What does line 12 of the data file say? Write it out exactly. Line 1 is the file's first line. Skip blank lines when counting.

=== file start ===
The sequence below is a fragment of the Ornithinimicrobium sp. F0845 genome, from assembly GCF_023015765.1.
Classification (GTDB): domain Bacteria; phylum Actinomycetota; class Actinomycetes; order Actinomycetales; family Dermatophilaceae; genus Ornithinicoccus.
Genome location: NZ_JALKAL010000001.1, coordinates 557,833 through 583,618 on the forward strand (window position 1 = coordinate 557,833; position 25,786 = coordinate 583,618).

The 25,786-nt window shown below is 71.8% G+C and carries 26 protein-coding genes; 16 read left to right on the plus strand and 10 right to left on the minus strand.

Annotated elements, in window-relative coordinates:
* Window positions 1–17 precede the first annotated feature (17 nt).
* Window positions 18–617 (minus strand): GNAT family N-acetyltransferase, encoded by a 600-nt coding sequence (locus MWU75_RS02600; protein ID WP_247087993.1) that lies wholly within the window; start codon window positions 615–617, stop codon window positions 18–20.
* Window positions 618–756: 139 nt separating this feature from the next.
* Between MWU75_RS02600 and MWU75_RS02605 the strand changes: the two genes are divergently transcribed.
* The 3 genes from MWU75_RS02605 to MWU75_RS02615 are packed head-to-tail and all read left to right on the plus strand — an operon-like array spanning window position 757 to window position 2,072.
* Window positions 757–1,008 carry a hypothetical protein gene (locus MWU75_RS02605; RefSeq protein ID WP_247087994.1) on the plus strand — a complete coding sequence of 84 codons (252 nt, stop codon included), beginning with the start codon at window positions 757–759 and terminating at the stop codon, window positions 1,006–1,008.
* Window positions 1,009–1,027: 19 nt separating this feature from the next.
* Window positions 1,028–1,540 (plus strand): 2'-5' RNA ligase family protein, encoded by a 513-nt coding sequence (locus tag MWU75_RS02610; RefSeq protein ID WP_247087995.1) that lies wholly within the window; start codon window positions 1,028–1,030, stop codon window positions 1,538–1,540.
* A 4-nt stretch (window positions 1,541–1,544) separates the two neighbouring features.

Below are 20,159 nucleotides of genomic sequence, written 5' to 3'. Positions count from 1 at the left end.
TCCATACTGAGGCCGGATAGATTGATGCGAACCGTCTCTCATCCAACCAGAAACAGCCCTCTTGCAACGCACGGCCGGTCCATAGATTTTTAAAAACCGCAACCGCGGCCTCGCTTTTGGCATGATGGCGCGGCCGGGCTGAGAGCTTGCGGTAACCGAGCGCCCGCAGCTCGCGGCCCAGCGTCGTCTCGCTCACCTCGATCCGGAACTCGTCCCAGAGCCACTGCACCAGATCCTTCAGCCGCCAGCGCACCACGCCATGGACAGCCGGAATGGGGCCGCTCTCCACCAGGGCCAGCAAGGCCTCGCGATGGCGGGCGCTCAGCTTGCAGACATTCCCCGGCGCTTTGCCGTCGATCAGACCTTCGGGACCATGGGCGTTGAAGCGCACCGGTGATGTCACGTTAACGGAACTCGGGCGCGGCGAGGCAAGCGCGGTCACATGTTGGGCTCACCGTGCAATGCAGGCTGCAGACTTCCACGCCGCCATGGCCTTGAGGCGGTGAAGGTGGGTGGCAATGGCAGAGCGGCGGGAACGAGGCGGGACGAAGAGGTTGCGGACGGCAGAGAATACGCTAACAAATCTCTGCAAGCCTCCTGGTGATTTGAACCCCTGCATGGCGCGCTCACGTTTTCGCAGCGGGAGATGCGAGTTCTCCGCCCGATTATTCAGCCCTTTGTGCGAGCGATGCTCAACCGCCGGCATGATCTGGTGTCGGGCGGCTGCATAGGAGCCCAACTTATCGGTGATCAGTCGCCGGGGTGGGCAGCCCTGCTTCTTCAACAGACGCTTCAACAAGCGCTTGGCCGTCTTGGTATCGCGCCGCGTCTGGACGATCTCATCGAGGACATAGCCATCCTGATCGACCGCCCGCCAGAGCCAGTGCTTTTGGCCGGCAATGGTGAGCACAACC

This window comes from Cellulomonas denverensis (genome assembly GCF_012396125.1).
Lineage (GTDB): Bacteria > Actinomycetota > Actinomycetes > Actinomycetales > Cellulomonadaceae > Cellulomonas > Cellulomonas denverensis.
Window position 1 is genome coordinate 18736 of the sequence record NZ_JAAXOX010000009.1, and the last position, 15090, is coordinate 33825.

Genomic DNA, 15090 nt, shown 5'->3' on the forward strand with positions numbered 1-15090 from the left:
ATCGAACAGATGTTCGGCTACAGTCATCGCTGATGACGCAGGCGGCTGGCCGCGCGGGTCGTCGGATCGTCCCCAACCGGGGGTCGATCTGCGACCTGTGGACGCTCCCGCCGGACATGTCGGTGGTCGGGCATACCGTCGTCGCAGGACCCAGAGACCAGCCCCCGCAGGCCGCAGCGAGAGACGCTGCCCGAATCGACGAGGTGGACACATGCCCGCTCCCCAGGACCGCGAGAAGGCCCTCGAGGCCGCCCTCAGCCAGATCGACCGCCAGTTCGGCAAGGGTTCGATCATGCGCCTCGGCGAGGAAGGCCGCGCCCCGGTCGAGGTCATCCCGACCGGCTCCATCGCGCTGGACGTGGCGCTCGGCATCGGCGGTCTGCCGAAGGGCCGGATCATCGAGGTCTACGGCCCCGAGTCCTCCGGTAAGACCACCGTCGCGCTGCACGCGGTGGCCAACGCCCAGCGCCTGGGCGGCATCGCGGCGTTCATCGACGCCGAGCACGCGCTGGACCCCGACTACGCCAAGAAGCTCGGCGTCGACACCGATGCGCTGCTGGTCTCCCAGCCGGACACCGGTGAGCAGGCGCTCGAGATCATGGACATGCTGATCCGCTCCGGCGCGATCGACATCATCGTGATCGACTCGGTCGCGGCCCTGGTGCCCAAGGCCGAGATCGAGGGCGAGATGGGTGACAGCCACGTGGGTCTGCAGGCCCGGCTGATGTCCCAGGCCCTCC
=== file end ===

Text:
* Window positions 1,009–1,027: 19 nt separating this feature from the next.